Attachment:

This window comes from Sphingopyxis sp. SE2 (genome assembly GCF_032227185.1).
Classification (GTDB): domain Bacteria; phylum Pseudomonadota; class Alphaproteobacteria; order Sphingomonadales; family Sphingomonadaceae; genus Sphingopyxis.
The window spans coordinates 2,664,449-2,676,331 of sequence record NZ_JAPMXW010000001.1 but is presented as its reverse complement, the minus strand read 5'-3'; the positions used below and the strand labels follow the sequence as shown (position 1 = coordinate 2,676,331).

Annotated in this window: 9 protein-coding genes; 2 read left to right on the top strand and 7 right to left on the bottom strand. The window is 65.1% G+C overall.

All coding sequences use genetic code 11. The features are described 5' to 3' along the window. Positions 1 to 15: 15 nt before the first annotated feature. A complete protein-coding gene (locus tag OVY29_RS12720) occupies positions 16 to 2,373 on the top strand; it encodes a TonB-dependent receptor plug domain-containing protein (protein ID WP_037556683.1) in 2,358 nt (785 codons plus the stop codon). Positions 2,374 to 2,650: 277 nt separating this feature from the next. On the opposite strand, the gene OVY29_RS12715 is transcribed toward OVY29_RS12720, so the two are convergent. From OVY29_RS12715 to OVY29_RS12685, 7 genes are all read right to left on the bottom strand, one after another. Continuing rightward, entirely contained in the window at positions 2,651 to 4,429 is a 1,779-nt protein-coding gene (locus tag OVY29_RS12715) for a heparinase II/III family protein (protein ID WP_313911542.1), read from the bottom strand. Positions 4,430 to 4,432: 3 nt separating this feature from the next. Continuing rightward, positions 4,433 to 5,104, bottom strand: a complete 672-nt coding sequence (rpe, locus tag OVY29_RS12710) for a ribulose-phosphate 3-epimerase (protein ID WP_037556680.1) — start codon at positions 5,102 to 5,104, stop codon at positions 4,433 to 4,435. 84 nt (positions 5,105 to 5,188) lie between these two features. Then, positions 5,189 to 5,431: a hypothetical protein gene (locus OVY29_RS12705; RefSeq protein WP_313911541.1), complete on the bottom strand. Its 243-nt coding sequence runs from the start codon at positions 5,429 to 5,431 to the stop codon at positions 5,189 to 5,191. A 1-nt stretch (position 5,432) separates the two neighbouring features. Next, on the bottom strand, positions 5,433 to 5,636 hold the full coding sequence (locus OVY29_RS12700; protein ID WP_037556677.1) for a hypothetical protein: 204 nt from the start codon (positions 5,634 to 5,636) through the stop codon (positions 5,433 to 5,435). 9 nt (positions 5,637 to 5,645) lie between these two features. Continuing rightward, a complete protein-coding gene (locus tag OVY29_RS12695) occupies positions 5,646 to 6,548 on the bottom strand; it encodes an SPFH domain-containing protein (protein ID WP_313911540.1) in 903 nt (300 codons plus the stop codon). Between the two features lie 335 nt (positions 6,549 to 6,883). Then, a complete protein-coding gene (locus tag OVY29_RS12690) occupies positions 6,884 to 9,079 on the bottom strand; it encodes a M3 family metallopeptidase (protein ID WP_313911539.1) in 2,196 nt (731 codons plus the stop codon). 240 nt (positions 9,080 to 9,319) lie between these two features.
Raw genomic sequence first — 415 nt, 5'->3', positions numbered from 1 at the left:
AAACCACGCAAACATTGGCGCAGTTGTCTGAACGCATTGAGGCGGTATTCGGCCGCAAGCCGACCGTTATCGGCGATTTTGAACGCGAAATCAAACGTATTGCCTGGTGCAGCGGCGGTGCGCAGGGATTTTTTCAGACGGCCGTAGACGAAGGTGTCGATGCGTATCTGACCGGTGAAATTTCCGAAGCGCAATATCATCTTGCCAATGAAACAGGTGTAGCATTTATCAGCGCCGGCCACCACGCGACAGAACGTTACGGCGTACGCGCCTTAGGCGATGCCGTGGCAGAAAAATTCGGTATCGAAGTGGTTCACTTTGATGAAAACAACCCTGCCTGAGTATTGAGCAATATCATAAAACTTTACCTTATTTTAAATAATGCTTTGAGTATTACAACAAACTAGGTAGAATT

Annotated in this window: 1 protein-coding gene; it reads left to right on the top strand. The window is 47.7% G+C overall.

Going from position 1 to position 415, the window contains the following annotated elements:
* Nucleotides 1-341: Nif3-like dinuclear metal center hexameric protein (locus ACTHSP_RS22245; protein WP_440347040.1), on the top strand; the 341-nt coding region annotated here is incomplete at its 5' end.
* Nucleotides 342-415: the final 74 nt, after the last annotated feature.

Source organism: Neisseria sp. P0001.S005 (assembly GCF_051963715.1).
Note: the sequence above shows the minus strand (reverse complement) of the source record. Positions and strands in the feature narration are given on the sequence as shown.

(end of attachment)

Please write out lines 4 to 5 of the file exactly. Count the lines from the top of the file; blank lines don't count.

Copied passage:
Annotated in this window: 9 protein-coding genes; 2 read left to right on the top strand and 7 right to left on the bottom strand. The window is 65.1% G+C overall.

All coding sequences use genetic code 11. The features are described 5' to 3' along the window. Positions 1 to 15: 15 nt before the first annotated feature. A complete protein-coding gene (locus tag OVY29_RS12720) occupies positions 16 to 2,373 on the top strand; it encodes a TonB-dependent receptor plug domain-containing protein (protein ID WP_037556683.1) in 2,358 nt (785 codons plus the stop codon). Positions 2,374 to 2,650: 277 nt separating this feature from the next. On the opposite strand, the gene OVY29_RS12715 is transcribed toward OVY29_RS12720, so the two are convergent. From OVY29_RS12715 to OVY29_RS12685, 7 genes are all read right to left on the bottom strand, one after another. Continuing rightward, entirely contained in the window at positions 2,651 to 4,429 is a 1,779-nt protein-coding gene (locus tag OVY29_RS12715) for a heparinase II/III family protein (protein ID WP_313911542.1), read from the bottom strand. Positions 4,430 to 4,432: 3 nt separating this feature from the next. Continuing rightward, positions 4,433 to 5,104, bottom strand: a complete 672-nt coding sequence (rpe, locus tag OVY29_RS12710) for a ribulose-phosphate 3-epimerase (protein ID WP_037556680.1) — start codon at positions 5,102 to 5,104, stop codon at positions 4,433 to 4,435. 84 nt (positions 5,105 to 5,188) lie between these two features. Then, positions 5,189 to 5,431: a hypothetical protein gene (locus OVY29_RS12705; RefSeq protein WP_313911541.1), complete on the bottom strand. Its 243-nt coding sequence runs from the start codon at positions 5,429 to 5,431 to the stop codon at positions 5,189 to 5,191. A 1-nt stretch (position 5,432) separates the two neighbouring features. Next, on the bottom strand, positions 5,433 to 5,636 hold the full coding sequence (locus OVY29_RS12700; protein ID WP_037556677.1) for a hypothetical protein: 204 nt from the start codon (positions 5,634 to 5,636) through the stop codon (positions 5,433 to 5,435). 9 nt (positions 5,637 to 5,645) lie between these two features. Continuing rightward, a complete protein-coding gene (locus tag OVY29_RS12695) occupies positions 5,646 to 6,548 on the bottom strand; it encodes an SPFH domain-containing protein (protein ID WP_313911540.1) in 903 nt (300 codons plus the stop codon). Between the two features lie 335 nt (positions 6,549 to 6,883). Then, a complete protein-coding gene (locus tag OVY29_RS12690) occupies positions 6,884 to 9,079 on the bottom strand; it encodes a M3 family metallopeptidase (protein ID WP_313911539.1) in 2,196 nt (731 codons plus the stop codon). 240 nt (positions 9,080 to 9,319) lie between these two features.